Sam Houston

From Academic Kids

Sam Houston, Image provided by Classroom Clipart (
Sam Houston, Image provided by Classroom Clipart (

Samuel Houston (March 2, 1793July 26, 1863) was a key figure in the history of Texas, and, as of 2005, the only person in U.S. history to have been the governor of two different states.

He was born in Rockbridge County, Virginia. Receiving only a basic education he emigrated with his family to Maryville, Tennessee in 1807, following the death of his father. He ran away from home in 1809 and resided for a time with a Cherokee tribe, where he was named "the Raven". In March 1813 he joined the U.S. Army to fight the British in the War of 1812. By December he had risen from private to third lieutenant. He was severely injured at the Battle of Horseshoe Bend in March 1814. Following his recovery he was assigned as an Indian agent to the Cherokees. He left the army in March 1818.

Following six months of study he opened a legal practice in Lebanon, Tennessee. He was made attorney general of Nashville district in late 1818 and also given a command in the state militia. In 1822 he was elected to the House of Representatives for Tennessee, where he was a staunch supporter of fellow Tennesseean Andrew Jackson and was widely considered to be Jackson's political protegé.

He was re-elected in 1824. In 1827 he declined to run for re-election to Congress and instead ran for and won, the office of governor of Tennessee, defeating former governor Willie Blount. He intended to stand for re-election in 1828 but following an eleven week marriage to Eliza Allen he abruptly resigned (the actual divorce was not until 1837). He spent a time among the Cherokee, married a Cherokee widow named Diana Rogers Gentry, and set up a trading post (Wigwam Neosho near Fort Gibson, Cherokee Nation), apparently drinking heavily the entire time. Following a trial for assault in Washington he left the Cherokee and his wife to enter Mexican Texas in December 1832.

He was immediately swept up in the political turmoil of the state. He attended the Convention of 1833 as representative for Nacogdoches and emerged as a radical, supporting William Harris Wharton and his brother. He also attended the Consultation of 1835. He was made a Major General, of the Texas Army in November 1835, then Commander-in-Chief in March 1836. He negotiated a settlement with the Cherokee in February 1836.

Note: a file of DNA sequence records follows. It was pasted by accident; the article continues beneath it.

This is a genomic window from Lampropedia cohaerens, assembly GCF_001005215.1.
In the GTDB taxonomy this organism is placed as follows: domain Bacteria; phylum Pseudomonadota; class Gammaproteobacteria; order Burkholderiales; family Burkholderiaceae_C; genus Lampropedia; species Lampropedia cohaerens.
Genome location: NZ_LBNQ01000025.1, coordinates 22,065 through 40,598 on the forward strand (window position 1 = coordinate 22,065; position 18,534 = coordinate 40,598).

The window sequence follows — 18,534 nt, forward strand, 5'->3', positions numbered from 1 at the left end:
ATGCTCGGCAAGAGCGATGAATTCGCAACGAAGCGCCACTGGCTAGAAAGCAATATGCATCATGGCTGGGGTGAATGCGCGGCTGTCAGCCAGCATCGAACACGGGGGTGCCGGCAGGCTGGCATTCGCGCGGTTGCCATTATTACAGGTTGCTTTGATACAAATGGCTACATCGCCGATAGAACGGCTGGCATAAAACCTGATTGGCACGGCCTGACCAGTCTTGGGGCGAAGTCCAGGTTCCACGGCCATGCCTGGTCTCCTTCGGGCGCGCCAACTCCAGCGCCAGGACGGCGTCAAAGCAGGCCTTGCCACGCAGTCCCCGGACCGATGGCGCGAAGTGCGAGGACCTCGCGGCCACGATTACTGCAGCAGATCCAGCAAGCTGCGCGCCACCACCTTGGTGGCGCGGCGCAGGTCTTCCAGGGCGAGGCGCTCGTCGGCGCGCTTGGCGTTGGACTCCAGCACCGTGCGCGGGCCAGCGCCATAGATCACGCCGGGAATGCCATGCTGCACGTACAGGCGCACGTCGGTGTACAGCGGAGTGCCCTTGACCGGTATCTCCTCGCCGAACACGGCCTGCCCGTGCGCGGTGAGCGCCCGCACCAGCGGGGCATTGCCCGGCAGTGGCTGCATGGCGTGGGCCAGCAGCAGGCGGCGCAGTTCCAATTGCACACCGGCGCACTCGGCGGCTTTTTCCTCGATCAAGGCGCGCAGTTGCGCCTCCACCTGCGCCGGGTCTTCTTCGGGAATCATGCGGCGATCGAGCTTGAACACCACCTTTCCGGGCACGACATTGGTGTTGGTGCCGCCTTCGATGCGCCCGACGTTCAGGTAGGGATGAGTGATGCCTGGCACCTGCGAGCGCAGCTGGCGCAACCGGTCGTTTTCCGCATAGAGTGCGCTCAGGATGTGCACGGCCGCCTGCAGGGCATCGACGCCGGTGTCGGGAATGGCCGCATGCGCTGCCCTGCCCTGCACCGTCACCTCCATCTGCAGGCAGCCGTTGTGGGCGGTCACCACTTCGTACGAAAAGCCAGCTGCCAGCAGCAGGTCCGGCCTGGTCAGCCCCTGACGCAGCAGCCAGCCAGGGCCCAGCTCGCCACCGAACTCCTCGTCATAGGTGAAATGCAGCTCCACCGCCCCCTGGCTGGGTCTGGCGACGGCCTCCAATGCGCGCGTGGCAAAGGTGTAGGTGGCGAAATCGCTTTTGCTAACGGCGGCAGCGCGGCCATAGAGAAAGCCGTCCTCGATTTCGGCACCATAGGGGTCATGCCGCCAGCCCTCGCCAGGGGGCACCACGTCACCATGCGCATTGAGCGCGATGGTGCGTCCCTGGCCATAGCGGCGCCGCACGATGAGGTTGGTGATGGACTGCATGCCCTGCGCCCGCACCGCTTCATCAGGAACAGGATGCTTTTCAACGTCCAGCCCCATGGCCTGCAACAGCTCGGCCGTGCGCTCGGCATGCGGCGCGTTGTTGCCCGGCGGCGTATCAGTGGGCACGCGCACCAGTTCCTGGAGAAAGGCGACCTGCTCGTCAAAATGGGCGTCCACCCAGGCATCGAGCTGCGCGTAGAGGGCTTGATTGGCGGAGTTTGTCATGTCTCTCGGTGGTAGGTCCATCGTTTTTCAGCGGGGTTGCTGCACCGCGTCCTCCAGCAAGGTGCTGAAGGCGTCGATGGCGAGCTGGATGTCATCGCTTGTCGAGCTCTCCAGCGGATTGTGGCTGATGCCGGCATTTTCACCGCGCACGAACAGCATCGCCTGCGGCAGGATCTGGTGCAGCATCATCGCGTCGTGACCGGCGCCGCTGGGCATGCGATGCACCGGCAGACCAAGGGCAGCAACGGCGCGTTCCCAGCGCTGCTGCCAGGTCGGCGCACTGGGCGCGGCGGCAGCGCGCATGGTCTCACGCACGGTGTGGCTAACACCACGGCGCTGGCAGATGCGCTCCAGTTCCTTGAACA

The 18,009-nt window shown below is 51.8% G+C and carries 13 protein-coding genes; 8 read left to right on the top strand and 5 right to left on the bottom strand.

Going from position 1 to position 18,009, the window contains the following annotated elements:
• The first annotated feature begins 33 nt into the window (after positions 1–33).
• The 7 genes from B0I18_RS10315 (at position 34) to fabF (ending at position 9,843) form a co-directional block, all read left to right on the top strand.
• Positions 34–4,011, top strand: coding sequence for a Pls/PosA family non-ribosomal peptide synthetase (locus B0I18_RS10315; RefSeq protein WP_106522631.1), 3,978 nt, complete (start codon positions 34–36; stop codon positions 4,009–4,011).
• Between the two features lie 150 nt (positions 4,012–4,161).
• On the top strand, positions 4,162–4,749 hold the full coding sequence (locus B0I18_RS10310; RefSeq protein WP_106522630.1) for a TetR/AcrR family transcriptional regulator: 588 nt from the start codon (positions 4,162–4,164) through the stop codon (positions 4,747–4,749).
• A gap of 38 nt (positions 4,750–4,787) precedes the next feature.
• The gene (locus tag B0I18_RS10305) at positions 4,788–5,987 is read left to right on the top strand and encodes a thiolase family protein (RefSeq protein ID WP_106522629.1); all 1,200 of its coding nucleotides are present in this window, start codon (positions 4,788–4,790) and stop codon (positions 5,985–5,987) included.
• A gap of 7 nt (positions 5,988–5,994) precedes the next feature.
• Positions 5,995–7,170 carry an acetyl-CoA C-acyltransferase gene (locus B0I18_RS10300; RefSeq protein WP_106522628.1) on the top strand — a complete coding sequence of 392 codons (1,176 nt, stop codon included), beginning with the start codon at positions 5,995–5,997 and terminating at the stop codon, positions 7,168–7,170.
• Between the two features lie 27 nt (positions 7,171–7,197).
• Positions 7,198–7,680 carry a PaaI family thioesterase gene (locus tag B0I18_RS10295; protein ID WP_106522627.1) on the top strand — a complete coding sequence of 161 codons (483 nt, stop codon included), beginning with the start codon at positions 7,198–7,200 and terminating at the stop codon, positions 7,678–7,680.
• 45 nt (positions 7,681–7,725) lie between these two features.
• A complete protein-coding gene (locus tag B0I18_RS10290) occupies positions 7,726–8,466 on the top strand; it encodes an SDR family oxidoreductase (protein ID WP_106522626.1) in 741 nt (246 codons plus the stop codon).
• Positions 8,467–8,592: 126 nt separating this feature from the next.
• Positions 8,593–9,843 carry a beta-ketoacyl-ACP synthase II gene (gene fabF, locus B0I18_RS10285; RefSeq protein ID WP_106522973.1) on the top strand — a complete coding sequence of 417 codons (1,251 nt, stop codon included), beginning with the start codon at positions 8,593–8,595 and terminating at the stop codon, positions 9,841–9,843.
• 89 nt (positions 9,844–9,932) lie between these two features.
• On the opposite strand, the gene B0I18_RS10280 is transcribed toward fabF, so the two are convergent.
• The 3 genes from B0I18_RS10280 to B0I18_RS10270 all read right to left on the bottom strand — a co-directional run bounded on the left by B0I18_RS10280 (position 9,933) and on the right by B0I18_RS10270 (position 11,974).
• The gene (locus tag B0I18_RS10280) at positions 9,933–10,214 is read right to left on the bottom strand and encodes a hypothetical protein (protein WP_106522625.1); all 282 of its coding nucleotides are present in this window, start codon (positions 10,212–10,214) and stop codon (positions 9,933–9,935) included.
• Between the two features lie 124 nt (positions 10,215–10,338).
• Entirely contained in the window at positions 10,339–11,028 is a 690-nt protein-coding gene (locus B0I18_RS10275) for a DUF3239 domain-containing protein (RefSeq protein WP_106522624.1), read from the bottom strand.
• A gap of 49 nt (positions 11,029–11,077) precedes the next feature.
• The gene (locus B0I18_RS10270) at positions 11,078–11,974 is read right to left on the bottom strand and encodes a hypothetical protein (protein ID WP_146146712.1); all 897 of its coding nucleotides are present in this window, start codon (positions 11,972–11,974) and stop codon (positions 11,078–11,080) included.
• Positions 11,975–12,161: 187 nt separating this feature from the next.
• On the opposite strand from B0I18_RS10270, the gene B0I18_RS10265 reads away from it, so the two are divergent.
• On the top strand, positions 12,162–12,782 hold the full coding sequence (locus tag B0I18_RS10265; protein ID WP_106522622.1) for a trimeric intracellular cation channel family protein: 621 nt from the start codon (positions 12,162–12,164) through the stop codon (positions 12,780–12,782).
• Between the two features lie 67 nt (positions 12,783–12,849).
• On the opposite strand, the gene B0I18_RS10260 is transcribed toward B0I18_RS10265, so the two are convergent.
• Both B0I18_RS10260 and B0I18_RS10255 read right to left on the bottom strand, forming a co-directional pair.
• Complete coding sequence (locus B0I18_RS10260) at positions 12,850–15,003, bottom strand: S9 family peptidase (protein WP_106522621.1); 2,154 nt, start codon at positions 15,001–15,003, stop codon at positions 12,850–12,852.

Following the Texas Declaration of Independence in March, Houston joined his volunteer army at Gonzales and was soon forced on the retreat in the face of the forces of Antonio L󰥺 de Santa Anna. But at the Battle of San Jacinto on April 21, 1836 the Mexicans were taken by surprise and badly beaten. Santa Anna was captured the following day. Houston briefly remained for negotiations before retiring to the United States for treatment of an ankle wound.

Using his popularity Houston was elected president of the Republic of Texas on September 5, 1836 and served from October 22, 1836 to December 10, 1838, and from December 12, 1841 to December 9, 1844. He put down the Cordova Rebellion of 1838 and while initially seeking annexation by the U.S. he dropped that hope during his first term. In his second term he strove for financial prudence and worked to make peace with the Indians and avoid war with Mexico, following the two invasions of 1842. He had to act over the Regulator-Moderator War of 1844 and sent in the militia. The settlement of Houston was founded in 1836, named in his honour and served as capital. Between his presidential terms (the constitution did not allow a president to serve consecutive terms), he was a representative in the Texas House of Representatives for San Augustine. He was a major critic of President Mirabeau Lamar, who advocated continuing independence of Texas and its extension to the Pacific Ocean.

On May 9, 1840, in Marion, Alabama, he married Margaret Moffette Lea, with whom he had eight children. Margaret acted as a tempering influence on Houston. His son, Andrew Jackson Houston, was appointed the the US Senate in 1941 shortly before his death.

After the annexation of Texas by the United States in 1845, he was elected to the U.S. Senate together with Thomas Jefferson Rusk. Houston served there from February 21, 1846 until March 4, 1859. He was considered a potential candidate for president. But, despite the fact that he was a slave-owner, his strong Unionism and opposition to the extension of slavery alienated the Texas legislature and other southern States, especially with his support of the Oregon Bill (1848) and the Compromise of 1850 and his opposition to the Kansas-Nebraska Act. He was a lame duck senator from 1857.

He ran for governor of Texas, unsuccessfully in 1857 and successfully in 1859, making him the only person in U.S. history to be the governor of two different states. He resigned in March 1861 following his refusal to take an oath of loyalty to the Confederacy. He was replaced with Edward Clark, having refused the use of force to prevent the secession.

In 1862 he retired to his farm at Huntsville, where he died in the following year.

For locations named after Houston, see List of Places Named for Sam Houston.

Preceded by:
William Carroll
Governor of Tennessee
Succeeded by:
William Hall
Preceded by:
David Burnet
(ad interim)
President of the Republic of Texas
Succeeded by:
Mirabeau B. Lamar
Preceded by:
Mirabeau B. Lamar
President of the Republic of Texas
Succeeded by:
Anson Jones
Preceded by:
U.S. Senator (Class 2) from Texas
Succeeded by:
John Hemphill
Preceded by:
Hardin R. Runnels
Governor of Texas
Succeeded by:
Edward Clark

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